A billionaire industrialist launches an automated mission to an asteroid, aiming to redirect it into a Lunar orbit for future extraction of minerals. The propulsion system malfunctions before completing the redirection maneuver, and now the asteroid is heading for impact with Earth. A desperate repair mission is launched.
The story is excellent. High stakes, interesting technical solutions, lots of hardcore space action, and a high pace. Unfortunately, and just like the previous book, it is let down by atrocious dialogue and cardboard cutout characters. The dialogue is especially cringeworthy. I did enjoy it because despite these negatives, it is a great yarn, but I wouldn’t recommend it unless you’re a real space buff.
The year is 2035, and the first manned mission to Mars is getting underway.
During the long transit, disaster strikes and our heroes must find a way to survive.
While the story itself is engaging in an adventure novel kind of way, the prose is not. Much of the dialogue feels written to explain things to the reader. It makes the characters look clueless about the systems and concepts they should be experts on. It is also rather corny most of the time.
The social sensibilities are very old fashioned. Males taking the lead and feeling protective about women even if those women are highly trained astronauts. The technology doesn’t feel very futuristic either. In a nutshell, the book is set in 2035, but feels like 2015, or maybe 1965.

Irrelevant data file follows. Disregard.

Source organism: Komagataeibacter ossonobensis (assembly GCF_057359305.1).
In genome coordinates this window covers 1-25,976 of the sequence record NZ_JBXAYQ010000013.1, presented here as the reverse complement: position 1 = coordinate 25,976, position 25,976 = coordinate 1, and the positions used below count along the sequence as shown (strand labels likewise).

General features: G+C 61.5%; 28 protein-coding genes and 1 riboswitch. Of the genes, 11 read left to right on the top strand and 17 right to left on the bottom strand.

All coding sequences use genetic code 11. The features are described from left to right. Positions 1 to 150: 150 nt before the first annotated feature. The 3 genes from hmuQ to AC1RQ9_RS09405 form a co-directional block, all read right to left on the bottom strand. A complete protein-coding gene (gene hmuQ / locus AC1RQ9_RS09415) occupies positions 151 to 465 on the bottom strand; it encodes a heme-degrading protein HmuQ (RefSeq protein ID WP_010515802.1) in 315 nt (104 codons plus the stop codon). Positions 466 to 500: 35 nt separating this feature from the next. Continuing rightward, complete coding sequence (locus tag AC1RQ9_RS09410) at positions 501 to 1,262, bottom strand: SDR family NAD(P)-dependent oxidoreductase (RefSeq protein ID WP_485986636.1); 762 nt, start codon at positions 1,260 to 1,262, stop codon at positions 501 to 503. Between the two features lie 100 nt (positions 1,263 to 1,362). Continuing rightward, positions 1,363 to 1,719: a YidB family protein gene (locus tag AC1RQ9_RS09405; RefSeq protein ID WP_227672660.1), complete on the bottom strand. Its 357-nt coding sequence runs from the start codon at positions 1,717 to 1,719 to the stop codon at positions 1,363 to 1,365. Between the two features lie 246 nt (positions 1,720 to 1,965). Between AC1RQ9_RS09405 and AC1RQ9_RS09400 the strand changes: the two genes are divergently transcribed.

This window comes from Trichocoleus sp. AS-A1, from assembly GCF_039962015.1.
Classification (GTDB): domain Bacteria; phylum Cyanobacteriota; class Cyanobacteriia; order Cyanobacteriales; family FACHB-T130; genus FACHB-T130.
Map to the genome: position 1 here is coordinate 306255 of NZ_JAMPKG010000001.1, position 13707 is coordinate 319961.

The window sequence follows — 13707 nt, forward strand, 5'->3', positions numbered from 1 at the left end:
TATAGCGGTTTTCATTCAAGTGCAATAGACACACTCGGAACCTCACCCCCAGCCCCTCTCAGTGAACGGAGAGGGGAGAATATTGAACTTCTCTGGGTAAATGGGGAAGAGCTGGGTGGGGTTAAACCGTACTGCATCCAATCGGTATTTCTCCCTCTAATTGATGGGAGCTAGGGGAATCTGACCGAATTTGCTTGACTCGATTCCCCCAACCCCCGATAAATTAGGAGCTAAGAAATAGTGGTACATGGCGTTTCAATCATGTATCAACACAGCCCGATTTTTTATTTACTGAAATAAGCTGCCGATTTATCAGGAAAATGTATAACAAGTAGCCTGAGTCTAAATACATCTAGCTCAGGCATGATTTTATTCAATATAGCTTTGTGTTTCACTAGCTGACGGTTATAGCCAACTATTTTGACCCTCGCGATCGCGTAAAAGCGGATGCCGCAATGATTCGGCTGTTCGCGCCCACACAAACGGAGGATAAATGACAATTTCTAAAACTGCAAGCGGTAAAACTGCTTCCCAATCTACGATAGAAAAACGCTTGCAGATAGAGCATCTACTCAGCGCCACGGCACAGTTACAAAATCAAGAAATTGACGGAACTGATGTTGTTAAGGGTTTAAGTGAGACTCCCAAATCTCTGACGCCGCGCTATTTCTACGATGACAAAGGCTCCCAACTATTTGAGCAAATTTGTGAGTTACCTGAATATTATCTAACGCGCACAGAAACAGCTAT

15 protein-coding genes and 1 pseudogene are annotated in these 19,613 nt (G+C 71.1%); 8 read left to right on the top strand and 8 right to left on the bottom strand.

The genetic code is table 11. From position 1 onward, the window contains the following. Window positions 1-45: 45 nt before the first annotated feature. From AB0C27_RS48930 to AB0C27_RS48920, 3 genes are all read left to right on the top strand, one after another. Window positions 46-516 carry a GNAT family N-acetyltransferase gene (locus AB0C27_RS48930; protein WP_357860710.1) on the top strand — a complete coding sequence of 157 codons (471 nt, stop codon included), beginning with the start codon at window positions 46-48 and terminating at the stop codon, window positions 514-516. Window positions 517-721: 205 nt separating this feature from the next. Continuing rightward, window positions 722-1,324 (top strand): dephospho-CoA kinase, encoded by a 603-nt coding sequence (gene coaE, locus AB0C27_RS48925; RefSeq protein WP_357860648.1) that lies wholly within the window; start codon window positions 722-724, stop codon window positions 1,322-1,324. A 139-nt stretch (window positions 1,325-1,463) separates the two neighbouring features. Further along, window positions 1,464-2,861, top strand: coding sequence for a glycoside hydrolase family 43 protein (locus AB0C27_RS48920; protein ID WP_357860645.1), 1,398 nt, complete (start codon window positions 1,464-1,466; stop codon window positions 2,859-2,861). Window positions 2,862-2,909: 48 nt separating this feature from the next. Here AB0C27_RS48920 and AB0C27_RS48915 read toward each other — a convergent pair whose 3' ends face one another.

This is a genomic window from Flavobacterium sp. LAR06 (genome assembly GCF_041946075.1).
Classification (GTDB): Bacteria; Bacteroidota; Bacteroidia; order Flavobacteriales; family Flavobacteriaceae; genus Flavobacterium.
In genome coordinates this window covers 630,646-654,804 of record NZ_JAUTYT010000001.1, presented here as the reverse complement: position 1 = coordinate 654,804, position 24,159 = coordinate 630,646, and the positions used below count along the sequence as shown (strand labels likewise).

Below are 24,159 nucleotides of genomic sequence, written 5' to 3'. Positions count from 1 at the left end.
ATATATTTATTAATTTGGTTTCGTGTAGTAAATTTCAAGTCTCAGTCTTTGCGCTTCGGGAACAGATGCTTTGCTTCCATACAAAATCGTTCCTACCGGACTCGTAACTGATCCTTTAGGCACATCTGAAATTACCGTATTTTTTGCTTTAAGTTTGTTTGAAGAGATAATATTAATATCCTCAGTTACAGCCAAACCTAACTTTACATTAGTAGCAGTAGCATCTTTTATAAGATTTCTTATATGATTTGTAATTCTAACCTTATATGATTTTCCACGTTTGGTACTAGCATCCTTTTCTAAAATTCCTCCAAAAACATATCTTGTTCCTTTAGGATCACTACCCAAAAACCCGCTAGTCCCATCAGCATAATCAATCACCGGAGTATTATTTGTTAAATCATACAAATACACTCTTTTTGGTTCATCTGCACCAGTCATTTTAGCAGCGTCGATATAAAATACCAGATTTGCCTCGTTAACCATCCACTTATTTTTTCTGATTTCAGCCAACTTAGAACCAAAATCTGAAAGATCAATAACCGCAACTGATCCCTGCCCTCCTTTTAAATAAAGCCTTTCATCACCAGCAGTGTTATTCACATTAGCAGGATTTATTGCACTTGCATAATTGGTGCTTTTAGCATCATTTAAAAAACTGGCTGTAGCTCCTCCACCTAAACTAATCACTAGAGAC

The story is set in the 2020s. NASA is finally returning to the Moon using the (now canceled) Orion/Altair hardware. Meanwhile, a private company is sending tourists around the Moon and the Chinese are up to something. The first mission back to the Moon turns in to a daring rescue.
I’m a big space program buff so I’m a sucker for this kind of book. The story itself is a decent adventure/thriller. The engineering is well described, as would be expected since Dr. Taylor works with NASA Huntsville and Les Johnson is a NASA physicist. Unfortunately the prose is quite stilted, especially during the first third. The characters are stereotypes, especially the Chinese. Unfortunately the Chinese are also the wrong stereotype. They feel like reruns of Cold War era Soviets with a dash of “Asian” thrown in. The story does pick up in the second half and there are some nice thrills for the space buff. If you aren’t interested in the space program particularly you should give this a pass. It isn’t a bad book per se but could have used an author with a smoother prose style.